Keiter State and Local Tax team leader, Terry Barrett, shares her insights on the aftermath of the South Dakota v. Wayfair decision on online sales tax and how it will impact business across states and localities in the September/October 2018 issue of VSCPA’s Disclosures Magazine article, “After South Dakota v. Wayfair.” At issue was whether a state may impose sales tax collection requirements on out-of-state businesses that have no physical presence in the state, but who make sales or provide services to in-state customers.
After South Dakota v. Wayfair Excerpt:
“As reported in the March/April issue of Disclosures, the U.S. Supreme Court agreed to hear a case that had the potential to substantially change the way states and localities impose sales and use tax. The Court heard the oral arguments on April 17, 2018 — coincidentally or not, Tax Day — and issued its opinion on June 21, 2018. At issue was whether states may impose sales tax collection requirements on out-of-state businesses that have no physical presence in the state but to conduct sales to in-state customers.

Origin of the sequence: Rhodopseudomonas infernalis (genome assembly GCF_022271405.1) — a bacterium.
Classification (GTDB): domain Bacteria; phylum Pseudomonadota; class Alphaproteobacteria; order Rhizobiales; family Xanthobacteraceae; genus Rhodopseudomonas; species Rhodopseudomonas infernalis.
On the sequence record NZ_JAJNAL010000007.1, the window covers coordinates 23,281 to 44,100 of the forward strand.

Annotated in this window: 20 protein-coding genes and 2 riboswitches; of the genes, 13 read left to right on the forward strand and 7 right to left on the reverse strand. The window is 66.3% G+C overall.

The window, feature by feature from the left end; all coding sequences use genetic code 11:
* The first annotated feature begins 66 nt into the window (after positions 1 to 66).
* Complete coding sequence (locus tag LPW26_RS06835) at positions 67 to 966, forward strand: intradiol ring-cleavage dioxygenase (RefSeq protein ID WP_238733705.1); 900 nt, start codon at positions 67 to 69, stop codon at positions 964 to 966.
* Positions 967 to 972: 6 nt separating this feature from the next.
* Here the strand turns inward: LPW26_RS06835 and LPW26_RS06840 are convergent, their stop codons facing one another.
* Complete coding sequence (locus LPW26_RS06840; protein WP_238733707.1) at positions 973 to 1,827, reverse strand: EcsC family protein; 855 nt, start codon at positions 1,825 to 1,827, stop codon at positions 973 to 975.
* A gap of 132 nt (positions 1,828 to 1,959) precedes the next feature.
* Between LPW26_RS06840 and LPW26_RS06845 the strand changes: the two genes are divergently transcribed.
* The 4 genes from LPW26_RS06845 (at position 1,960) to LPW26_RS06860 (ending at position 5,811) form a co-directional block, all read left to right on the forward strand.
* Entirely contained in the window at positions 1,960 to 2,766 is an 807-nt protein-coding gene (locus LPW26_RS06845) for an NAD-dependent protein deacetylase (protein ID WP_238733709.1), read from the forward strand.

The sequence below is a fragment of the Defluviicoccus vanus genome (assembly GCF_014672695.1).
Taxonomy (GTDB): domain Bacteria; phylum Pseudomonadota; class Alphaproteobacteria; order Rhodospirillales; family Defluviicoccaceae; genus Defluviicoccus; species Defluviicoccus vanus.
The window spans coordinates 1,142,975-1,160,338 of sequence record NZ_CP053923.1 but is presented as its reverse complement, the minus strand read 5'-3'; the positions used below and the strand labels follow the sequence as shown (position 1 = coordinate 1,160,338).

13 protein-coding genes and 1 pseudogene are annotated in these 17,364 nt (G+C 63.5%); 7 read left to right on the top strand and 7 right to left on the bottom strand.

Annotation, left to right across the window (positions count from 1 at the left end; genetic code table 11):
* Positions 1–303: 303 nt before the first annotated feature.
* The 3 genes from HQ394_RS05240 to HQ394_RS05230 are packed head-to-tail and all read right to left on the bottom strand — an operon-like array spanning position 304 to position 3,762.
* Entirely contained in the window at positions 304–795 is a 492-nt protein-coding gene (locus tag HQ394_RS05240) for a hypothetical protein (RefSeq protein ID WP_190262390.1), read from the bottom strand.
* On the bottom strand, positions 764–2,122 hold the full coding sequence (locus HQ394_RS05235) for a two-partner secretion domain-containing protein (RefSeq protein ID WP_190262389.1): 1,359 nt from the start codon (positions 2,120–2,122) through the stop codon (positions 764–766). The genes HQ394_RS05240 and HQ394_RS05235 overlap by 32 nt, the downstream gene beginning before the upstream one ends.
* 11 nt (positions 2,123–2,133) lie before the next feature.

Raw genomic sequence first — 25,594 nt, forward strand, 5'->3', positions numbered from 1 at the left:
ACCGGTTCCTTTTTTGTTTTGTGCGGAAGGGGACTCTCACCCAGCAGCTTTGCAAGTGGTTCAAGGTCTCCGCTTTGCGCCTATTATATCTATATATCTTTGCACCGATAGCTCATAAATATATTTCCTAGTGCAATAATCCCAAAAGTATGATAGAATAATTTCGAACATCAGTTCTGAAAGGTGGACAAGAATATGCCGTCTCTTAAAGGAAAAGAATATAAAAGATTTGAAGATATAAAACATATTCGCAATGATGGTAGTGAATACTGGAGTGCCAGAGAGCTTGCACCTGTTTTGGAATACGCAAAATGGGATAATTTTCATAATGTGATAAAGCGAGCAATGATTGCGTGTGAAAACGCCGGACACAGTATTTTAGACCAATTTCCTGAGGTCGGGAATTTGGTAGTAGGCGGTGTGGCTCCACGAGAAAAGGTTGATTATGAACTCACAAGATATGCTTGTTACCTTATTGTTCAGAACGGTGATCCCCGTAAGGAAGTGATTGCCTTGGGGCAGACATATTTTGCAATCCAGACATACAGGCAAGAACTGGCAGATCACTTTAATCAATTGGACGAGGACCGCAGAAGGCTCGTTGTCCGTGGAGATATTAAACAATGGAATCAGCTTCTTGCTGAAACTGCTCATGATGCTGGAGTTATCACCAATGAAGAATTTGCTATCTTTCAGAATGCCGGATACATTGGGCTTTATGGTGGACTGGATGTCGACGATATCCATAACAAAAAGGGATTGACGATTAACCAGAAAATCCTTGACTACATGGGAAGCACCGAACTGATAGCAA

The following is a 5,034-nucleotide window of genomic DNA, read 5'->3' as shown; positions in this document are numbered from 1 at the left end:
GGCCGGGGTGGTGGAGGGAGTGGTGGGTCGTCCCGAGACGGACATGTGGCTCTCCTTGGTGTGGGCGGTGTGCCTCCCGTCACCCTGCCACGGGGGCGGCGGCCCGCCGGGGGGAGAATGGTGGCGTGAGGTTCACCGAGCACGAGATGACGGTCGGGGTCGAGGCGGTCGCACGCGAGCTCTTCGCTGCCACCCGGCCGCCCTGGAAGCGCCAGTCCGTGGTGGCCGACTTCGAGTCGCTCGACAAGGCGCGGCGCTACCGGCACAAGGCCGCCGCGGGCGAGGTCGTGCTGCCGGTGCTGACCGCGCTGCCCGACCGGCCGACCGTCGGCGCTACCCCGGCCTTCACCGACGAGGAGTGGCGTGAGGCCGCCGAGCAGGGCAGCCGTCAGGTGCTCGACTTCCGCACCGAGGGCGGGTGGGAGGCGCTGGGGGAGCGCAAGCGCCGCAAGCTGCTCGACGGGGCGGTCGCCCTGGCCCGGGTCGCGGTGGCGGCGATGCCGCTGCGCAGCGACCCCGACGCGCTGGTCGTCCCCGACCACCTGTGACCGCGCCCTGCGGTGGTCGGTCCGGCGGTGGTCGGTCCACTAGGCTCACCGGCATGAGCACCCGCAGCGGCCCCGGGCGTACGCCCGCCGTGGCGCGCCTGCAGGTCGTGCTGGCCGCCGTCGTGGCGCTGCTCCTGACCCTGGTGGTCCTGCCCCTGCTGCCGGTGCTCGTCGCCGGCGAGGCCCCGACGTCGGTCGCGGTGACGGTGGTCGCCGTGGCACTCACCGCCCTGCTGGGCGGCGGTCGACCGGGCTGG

In a 5-4 decision in South Dakota v. Wayfair, Inc., the Court overturned its prior rulings in the Quill (1992) and National Bellas Hess (1967) cases and said that physical presence is not required to impose sales/use tax collection requirements on out-of-state (remote) businesses selling in the state. The Court found the physical presence standard “unsound and incorrect.” The Court’s decision will have far-ranging tax implications and accounting impacts on businesses; however, it is too soon to know exactly what they are. What we do know, though, is that businesses selling taxable good and services may have tax collection requirements in states where they may not have in the past.”
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Source: VSCPA Disclosures Magazine
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The information contained within this article is provided for informational purposes only and is current as of the date published. Online readers are advised not to act upon this information without seeking the service of a professional accountant, as this article is not a substitute for obtaining accounting, tax, or financial advice from a professional accountant.